Save It or Spend It?

Money can’t buy happiness and the Bible says the love of money is a root of all kinds of evil.   A 2015 survey by the American Psychological Association found 64% of Americans say money is a source of stress.[1]   When it comes to money we have a couple of choices; we can save it or spend it.

I’m a saver by nature and enjoy investing money.  I remember my first savings account as a kid and was thrilled when my balance soared above $60 because I thought I had it made.  I’ve been told my entire life that money can’t buy happiness but this isn’t entirely true because when it comes to experiences money can buy happiness.  According to a Wall Street Journal article on money and happiness it said, “People think that experiences are only going to provide temporary happiness, but they actually provide both more happiness and more lasting value.”[2]

Peggy has been a client of mine for over twenty-five years.  We’ve enjoyed a great relationship and during our recent quarterly review of her account and investments we mostly talked about her travel experiences.   Peggy has taken amazing trips during her lifetime and they’ve created life long memories.   She told me a story about a trip she made with her young family to Crater Lake in Oregon.  She recounted the beauty of the area, especially the brilliant blue water.   She didn’t recall the cost of the trip but years later still receives joy when thinking about her experience.

Peggy and I have adopted a buy and hold strategy for her investments by owning a mix of high quality mutual funds.   Every year she will withdraw money from her account to fund her trips.  In a way, I feel like I’m on the trip with her as she tells me her travel stories from places like Fiji, Alaska or Europe.   We’ve experienced many market cycles together and, despite several stock market corrections, five U.S. Presidents and annual withdrawals, her account continues to grow and support her lifestyle.  She’s a bold and courageous investor not afraid of market drops and her investment strategy has served her well over time.

Here are a few tips to help you as you grapple with the saving or spending battle.

  1. Take the trip. It’s time to spend some money on your dream trip and cross it off your bucket list.   It may be expensive and cause a dent in your net worth but when you reminisce about your trip years from now you’ll be glad you made the trek.   When our daughter was young my wife and I decided to take amazing trips so we could create incredible memories.  I’m glad we spent the money because I look back on our family trips with fondness and happiness.
  2. Do it today and don’t wait for tomorrow. If you wait for the perfect time in your life or a certain level of assets, you’ll never take your trip.  Also, we don’t know what tomorrow will bring.  A former client of mine was waiting until he retired to travel the country with his wife and a month after he retired she passed away.  Proverbs 27:1 says, “Do not boast about tomorrow, for you do not know what a day may bring.”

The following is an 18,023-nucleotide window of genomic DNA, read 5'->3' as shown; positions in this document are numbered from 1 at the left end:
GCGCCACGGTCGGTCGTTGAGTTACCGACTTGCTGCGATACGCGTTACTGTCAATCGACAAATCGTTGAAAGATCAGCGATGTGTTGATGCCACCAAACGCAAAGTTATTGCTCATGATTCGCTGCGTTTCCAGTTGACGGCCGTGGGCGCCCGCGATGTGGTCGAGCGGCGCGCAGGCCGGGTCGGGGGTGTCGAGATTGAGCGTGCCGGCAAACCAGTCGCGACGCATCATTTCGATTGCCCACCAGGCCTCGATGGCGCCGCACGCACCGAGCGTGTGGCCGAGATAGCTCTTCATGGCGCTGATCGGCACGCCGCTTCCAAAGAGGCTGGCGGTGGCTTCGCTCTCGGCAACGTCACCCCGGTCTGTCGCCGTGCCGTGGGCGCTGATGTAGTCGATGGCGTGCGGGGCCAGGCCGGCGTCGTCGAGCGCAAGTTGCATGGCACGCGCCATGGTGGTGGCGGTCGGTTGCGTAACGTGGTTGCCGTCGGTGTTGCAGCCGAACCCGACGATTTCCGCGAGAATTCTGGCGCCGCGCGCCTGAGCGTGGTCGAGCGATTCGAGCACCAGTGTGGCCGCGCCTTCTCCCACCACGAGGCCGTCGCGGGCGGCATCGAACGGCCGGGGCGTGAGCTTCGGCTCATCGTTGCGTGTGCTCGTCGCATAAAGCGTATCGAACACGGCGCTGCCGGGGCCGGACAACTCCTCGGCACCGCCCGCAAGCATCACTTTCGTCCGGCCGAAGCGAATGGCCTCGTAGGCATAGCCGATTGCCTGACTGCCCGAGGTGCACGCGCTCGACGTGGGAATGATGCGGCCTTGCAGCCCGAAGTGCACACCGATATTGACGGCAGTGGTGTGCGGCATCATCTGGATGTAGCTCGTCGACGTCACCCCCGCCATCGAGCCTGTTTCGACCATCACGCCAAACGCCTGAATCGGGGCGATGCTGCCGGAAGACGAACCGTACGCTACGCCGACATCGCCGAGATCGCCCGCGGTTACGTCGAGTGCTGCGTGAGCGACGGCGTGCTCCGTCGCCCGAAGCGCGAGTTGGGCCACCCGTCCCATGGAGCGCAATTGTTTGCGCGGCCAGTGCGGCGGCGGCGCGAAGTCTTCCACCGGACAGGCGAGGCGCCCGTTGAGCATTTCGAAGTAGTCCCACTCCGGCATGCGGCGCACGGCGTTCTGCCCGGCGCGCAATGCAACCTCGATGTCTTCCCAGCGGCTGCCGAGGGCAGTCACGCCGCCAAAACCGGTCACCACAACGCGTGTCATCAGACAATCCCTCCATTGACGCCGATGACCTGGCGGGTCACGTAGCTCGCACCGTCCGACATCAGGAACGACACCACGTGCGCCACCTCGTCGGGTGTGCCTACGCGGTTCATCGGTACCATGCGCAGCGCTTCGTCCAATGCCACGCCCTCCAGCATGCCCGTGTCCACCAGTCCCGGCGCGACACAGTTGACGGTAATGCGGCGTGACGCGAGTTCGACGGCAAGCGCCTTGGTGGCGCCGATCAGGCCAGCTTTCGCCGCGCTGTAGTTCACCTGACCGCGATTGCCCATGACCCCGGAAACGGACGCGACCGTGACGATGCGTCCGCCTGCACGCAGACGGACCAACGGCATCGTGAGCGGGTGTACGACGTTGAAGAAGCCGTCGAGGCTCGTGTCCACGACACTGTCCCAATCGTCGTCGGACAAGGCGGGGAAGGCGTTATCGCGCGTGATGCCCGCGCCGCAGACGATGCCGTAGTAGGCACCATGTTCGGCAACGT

3. Use your vacation days. Most employees don’t take their paid vacation for fear of not getting their work done or having their employer question their dedication.[3]   If your company is giving, you should be taking.  It’s true your work won’t get done but I doubt your company will question your dedication.   I once took a four-week trip across Europe with my family and when I returned to the office the company was still standing.   I did have thousands of emails upon my return and my company still valued my work.  In the end, I’ll remember my family trip more than the pile of paperwork or what my company thought about my work ethic.
  4. Invest for growth and dividends. A portfolio designed for growth and income will help fund your experiences.   It’s also okay to spend your principal on your trips because your investments will replace what you removed from your account.   If you turn on your faucet to fill up a tub with water and then remove the water with a bucket, it will be replenished with the running water from the tap.   For example, you invest $100,000 in the Vanguard S&P 500 Index Fund (VFINX) on August 31, 1976 and start removing 5% of your account balance every year.   As of June 30, 2017, forty-one years later, your original $100,000 investment is worth $855,000 and you’ve taken out over $883,000 from your account.[4]
  5. Post it. Post your amazing trip on Facebook and Instagram so your friends can see what an amazing time you’re having and perhaps be inspired to take a trip of their own!

Take Peggy’s advice and travel the world, you’ll be glad you did!

The world is a book, and those who do not travel read only a page. ~ Saint Augustine

Bill Parrott is the President and CEO of Parrott Wealth Management and is a fan of travelling the world.  For more information on financial planning and investment management, please visit www.parrottwealth.com.

July 16, 2017

Note.  Your returns may be more or less than those posted in this blog.  Peggy gave me permission to tell her story.

[1] http://www.cnbc.com/2015/08/03/most-americans-rich-or-not-stressed-about-money-surveys.html, by Shelly Schwartz, 8/3/2015.

[2] https://www.wsj.com/articles/can-money-buy-happiness-heres-what-science-has-to-say-1415569538, By Andrew Blackman, 11/10/2014.

[3] http://www.marketwatch.com/story/55-of-american-workers-dont-take-all-their-paid-vacation-2016-06-15, Quentin Fottrell, 5/28/2017.

[4] Morningstar Office Hypothetical Tool as of June 30, 2017.

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